Raising Startup Funding From London Angels
This post originally appeared in Disrupts magazine.
Between bootstrapping your startup and VC funding you’re probably going to need to raise some money. While a seed fund might give you £300/£400k at once, most startups need to raise some angel money.
There’re many great articles online about angels and what founders can expect, a recent piece by Mark Suster of Upfront Ventures for example. However, they’re typically written from a Silicon Valley perspective, which may give London startups unrealistic expectations about valuation, investor involvement and investment size.
Valley angels have typically been founders or early-stage employees of tech businesses that achieved successful exits. They’re younger, richer and less risk-averse than London angels. They understand tech startups and are more likely to have a niche they understand and focus on.
London angels are often financiers, lawyers and accountants. Many have sold businesses, but often to retire. They’re much less likely to understand current technology and may want to invest smaller amounts as part of a syndicate. Many are retired and have generalist portfolios of companies across many sectors; they’re probably not going to be helping out much day to day, and you’re unlikely to get more than £50k from an individual angel (and usually much less).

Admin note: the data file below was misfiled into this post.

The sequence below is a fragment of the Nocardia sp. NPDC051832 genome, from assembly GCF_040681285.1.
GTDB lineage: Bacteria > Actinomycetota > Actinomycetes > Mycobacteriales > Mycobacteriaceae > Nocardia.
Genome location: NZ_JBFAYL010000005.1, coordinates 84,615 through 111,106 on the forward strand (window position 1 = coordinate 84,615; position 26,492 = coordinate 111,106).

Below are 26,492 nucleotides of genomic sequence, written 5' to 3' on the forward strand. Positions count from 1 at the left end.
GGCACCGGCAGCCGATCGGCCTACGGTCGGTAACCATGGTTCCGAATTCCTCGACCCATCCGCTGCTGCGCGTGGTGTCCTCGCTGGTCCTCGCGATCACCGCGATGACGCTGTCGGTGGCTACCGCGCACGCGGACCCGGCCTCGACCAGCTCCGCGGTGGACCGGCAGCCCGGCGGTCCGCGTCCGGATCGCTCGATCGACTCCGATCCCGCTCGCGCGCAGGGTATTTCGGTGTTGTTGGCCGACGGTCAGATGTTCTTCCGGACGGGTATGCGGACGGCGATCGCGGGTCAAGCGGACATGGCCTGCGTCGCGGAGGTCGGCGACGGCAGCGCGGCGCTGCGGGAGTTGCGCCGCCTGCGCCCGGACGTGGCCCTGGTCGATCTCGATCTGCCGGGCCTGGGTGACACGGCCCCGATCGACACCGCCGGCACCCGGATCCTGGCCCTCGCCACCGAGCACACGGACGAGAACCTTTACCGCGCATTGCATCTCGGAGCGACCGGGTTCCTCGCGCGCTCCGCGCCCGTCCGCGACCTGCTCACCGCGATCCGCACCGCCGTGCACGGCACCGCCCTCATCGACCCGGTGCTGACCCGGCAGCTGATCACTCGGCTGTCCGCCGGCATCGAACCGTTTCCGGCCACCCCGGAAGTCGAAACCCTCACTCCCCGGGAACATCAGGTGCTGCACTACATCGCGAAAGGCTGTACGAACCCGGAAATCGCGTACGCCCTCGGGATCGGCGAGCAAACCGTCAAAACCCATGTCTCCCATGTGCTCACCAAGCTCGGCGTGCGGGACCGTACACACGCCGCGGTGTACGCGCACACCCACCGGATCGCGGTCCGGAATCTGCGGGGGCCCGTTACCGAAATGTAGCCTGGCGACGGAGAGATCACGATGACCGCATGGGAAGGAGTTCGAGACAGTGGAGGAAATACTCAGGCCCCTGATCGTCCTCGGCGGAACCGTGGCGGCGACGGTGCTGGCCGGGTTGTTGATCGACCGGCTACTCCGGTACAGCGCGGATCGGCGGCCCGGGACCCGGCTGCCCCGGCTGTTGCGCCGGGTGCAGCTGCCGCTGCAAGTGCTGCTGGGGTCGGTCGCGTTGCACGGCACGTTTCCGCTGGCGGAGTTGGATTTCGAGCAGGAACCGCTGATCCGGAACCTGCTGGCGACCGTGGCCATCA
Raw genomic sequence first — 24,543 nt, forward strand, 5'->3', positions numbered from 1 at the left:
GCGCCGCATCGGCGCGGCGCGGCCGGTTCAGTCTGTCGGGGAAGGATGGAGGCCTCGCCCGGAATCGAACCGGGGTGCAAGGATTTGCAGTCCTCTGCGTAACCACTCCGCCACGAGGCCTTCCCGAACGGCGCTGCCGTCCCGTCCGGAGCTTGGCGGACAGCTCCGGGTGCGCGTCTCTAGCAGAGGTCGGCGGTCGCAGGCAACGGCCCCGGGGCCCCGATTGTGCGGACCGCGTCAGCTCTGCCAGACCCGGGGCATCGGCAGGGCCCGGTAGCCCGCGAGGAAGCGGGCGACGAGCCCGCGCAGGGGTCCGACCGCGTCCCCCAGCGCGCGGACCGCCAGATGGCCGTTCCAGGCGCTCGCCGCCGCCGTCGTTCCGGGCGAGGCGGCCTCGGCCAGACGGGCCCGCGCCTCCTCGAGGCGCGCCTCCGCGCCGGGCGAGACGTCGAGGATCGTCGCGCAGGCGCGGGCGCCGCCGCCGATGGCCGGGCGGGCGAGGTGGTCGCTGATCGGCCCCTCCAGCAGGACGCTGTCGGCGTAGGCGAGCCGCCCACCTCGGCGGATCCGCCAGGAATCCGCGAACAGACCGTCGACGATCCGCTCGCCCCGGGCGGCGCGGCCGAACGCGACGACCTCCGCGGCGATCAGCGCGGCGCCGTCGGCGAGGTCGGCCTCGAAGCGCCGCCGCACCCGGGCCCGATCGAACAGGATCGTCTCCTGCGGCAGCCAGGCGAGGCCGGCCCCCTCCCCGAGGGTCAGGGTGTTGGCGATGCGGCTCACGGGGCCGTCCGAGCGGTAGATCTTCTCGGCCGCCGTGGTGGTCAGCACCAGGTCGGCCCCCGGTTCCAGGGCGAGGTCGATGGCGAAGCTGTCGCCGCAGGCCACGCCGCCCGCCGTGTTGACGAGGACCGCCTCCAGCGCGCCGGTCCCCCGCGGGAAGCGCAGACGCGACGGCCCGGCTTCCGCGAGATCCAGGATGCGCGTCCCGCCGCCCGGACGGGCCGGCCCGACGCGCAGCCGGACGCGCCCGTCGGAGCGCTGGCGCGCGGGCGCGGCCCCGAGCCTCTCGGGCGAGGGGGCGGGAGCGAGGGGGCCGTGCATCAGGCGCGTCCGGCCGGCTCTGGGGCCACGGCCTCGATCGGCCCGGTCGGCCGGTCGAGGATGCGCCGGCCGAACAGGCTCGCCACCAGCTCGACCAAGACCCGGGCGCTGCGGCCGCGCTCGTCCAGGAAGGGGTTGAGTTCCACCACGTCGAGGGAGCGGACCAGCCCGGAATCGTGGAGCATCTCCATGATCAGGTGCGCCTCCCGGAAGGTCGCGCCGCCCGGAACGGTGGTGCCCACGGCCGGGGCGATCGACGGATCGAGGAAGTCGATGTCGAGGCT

A seed stage company’s three year projections are likely to be irrelevant in California, yet many London-based angels will expect to see them and you need to have an explanation for why they aren’t meaningful for your company. At one recent pitch event the conversation descended into a discussion of the year-end dates for the three-year projections; at another event, no one noticed that the online demo didn’t work since they didn’t try it.
To summarise, there’s plenty of money available in London today, but when approaching angel networks you can’t assume Silicon Valley levels of background knowledge and should plan accordingly to successfully close your round.